By Angie Brown, Business Development Manager & Absence Specialist
October 10th, 2019
Effective November 18, 2019 a new law will go in to effect in the state of New York to offer reasonable accommodations to victims of domestic violence. Thank you, Governor Andrew Cuomo! This new law enhances New York Penal Law § 215.14 which required employers, with prior day notification, to allow time off for victims or witnesses to pursue legal action related to domestic violence.
This new law makes it an unlawful discriminatory practice for an employer to refuse to provide a reasonable accommodation, including time away from work, when the employee is a victim of domestic violence.
Although the law specifically calls out the following as reasons to be off work, a reasonable accommodation may also include other modifications including, but not limited to, the change of a work phone number or a temporary relocation of the employee’s workspace.
- Seeking medical attention for injuries;
- Obtaining services from a domestic violence shelter, program, or rape crisis center;
- Obtaining psychological counseling;
- Participating in safety planning and taking actions to increase safety from future domestic violence, including temporary or permanent relocation; and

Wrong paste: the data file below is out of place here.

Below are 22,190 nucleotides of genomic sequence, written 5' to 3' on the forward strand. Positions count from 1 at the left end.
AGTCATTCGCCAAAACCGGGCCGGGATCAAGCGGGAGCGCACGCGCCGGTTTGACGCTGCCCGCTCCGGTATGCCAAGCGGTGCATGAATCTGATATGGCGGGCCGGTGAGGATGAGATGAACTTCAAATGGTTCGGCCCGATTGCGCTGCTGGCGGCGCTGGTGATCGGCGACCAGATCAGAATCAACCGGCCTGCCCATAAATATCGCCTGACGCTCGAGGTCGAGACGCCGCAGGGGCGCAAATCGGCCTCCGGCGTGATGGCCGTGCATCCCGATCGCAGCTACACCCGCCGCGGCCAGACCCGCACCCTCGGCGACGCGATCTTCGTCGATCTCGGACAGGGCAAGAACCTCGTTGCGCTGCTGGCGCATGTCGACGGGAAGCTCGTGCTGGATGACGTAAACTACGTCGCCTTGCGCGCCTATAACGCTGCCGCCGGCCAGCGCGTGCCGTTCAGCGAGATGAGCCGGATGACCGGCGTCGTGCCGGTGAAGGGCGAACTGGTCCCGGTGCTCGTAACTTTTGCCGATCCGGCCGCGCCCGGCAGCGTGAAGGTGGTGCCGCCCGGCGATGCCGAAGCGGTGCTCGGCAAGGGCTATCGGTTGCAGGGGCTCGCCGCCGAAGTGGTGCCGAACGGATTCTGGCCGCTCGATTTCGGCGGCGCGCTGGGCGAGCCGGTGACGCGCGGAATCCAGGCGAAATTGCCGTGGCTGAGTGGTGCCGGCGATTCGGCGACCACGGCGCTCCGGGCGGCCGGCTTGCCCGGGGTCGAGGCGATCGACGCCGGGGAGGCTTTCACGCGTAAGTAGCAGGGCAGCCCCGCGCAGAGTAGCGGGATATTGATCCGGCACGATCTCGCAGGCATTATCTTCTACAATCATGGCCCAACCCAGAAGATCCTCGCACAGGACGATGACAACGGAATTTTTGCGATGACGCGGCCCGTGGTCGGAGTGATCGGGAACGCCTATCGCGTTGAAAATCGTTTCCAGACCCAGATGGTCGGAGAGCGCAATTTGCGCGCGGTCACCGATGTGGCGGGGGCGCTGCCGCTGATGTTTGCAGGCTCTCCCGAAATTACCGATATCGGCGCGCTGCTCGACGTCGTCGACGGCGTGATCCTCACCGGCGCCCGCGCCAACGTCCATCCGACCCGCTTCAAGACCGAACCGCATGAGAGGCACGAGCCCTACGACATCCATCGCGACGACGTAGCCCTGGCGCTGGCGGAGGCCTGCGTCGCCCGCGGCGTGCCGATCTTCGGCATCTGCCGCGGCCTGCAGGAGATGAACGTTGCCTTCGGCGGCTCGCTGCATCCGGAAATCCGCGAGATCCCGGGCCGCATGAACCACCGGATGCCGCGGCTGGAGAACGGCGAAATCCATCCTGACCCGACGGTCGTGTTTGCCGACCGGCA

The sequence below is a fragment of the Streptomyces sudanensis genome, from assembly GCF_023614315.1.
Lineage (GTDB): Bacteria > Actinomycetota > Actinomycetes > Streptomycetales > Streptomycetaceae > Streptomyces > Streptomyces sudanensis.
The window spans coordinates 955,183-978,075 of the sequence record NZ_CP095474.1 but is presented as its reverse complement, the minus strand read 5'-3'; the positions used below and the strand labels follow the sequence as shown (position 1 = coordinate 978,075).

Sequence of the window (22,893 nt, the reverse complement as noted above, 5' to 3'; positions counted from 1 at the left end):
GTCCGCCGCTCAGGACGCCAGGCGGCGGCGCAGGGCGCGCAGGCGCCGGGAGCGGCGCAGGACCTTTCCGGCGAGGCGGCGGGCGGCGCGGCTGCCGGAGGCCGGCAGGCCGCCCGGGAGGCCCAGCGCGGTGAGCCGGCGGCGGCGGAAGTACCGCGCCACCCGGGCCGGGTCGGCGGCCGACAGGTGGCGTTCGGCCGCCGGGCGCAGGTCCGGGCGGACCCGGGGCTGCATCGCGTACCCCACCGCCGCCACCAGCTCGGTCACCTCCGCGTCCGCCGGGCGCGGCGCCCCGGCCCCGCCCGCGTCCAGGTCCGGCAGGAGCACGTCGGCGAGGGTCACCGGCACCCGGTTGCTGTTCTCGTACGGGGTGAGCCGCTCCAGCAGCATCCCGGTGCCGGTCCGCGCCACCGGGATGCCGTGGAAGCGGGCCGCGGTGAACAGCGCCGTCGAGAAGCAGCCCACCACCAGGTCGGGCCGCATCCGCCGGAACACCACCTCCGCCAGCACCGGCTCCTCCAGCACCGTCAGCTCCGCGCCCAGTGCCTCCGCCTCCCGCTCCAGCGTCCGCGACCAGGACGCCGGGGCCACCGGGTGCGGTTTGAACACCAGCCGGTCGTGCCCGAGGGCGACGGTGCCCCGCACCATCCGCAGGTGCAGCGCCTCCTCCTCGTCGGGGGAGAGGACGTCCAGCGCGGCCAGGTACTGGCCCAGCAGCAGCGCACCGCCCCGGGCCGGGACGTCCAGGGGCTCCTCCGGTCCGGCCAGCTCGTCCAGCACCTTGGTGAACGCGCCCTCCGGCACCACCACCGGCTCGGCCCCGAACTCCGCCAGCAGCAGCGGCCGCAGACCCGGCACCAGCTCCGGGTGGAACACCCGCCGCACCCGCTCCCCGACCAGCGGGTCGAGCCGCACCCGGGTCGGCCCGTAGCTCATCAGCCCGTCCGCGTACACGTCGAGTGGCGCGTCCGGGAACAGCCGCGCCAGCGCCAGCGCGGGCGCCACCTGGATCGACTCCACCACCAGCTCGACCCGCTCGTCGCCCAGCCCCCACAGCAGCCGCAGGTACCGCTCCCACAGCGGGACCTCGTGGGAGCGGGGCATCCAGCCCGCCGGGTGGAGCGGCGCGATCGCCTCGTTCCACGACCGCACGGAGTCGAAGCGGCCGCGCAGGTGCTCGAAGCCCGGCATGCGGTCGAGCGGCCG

- Obtaining legal services, appearing in court in relation to the incident, and assisting in the prosecution of the offense.
Time off is generally unpaid, but the employer may require the time off be taken concurrently with another paid time off program.
A “victim of domestic violence” is defined to mean any person over the age of sixteen, any married person, or any parent accompanied by a minor child when they or the child is a victim of a criminal act committed by a family or household member. Covered criminal acts may include harassment, disorderly conduct, sexual misconduct, sexual abuse, stalking, menacing, kidnapping, assault, strangulation, identity theft, attempted murder, and other violations of the New York penal code. The acts must have resulted in actual or a substantial risk of physical or emotional harm to the person or child.
To define “Domestic Violence” the family or household member and the victim must be/have:
- legally married to each other;
- formerly married to one another regardless of whether they still live together;
- a child in common;
- related by blood or affinity;
- unrelated to each other but who are continually or at regular intervals living in the same household (or have done so in the past; or
- in an intimate relationship, regardless of whether living together.
Employees must provide reasonable advance notice of the need for a domestic violence-related absence unless advance notice is not feasible. Without advanced notice, the employer may request certification to support the need for leave. Certification could include documents such as an HCPC form, court papers, police reports, etc.
As with most domestic violence and victims of crime laws, New York Domestic Violence could run concurrently with Federal FMLA if other conditions were met that constituted a serious health condition as defined under the law.